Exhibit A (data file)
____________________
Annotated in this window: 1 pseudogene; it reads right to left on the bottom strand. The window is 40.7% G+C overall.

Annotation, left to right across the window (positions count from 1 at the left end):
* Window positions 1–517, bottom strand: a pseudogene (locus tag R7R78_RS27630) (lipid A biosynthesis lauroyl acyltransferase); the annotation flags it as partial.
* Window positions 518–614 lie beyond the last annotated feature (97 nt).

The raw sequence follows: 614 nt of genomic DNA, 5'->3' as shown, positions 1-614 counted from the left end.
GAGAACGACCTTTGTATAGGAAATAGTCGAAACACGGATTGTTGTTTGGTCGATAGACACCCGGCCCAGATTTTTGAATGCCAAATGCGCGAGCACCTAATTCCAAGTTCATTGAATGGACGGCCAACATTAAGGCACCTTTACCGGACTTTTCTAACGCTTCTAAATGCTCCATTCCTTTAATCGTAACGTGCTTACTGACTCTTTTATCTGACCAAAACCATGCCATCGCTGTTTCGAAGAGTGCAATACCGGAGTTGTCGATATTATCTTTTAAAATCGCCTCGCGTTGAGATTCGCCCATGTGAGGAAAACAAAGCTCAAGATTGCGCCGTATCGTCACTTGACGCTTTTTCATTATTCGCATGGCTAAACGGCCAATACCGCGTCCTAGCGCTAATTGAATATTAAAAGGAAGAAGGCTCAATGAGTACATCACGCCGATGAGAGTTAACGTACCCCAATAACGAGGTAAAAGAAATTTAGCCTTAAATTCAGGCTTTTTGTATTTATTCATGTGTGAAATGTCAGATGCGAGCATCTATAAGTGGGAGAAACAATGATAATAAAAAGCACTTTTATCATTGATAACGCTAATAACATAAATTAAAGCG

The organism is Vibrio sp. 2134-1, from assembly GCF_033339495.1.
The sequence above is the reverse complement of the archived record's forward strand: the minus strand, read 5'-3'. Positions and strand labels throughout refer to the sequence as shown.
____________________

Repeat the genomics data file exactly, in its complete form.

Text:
Annotated in this window: 1 pseudogene; it reads right to left on the bottom strand. The window is 40.7% G+C overall.

Annotation, left to right across the window (positions count from 1 at the left end):
* Window positions 1–517, bottom strand: a pseudogene (locus tag R7R78_RS27630) (lipid A biosynthesis lauroyl acyltransferase); the annotation flags it as partial.
* Window positions 518–614 lie beyond the last annotated feature (97 nt).

The raw sequence follows: 614 nt of genomic DNA, 5'->3' as shown, positions 1-614 counted from the left end.
GAGAACGACCTTTGTATAGGAAATAGTCGAAACACGGATTGTTGTTTGGTCGATAGACACCCGGCCCAGATTTTTGAATGCCAAATGCGCGAGCACCTAATTCCAAGTTCATTGAATGGACGGCCAACATTAAGGCACCTTTACCGGACTTTTCTAACGCTTCTAAATGCTCCATTCCTTTAATCGTAACGTGCTTACTGACTCTTTTATCTGACCAAAACCATGCCATCGCTGTTTCGAAGAGTGCAATACCGGAGTTGTCGATATTATCTTTTAAAATCGCCTCGCGTTGAGATTCGCCCATGTGAGGAAAACAAAGCTCAAGATTGCGCCGTATCGTCACTTGACGCTTTTTCATTATTCGCATGGCTAAACGGCCAATACCGCGTCCTAGCGCTAATTGAATATTAAAAGGAAGAAGGCTCAATGAGTACATCACGCCGATGAGAGTTAACGTACCCCAATAACGAGGTAAAAGAAATTTAGCCTTAAATTCAGGCTTTTTGTATTTATTCATGTGTGAAATGTCAGATGCGAGCATCTATAAGTGGGAGAAACAATGATAATAAAAAGCACTTTTATCATTGATAACGCTAATAACATAAATTAAAGCG

The organism is Vibrio sp. 2134-1, from assembly GCF_033339495.1.
The sequence above is the reverse complement of the archived record's forward strand: the minus strand, read 5'-3'. Positions and strand labels throughout refer to the sequence as shown.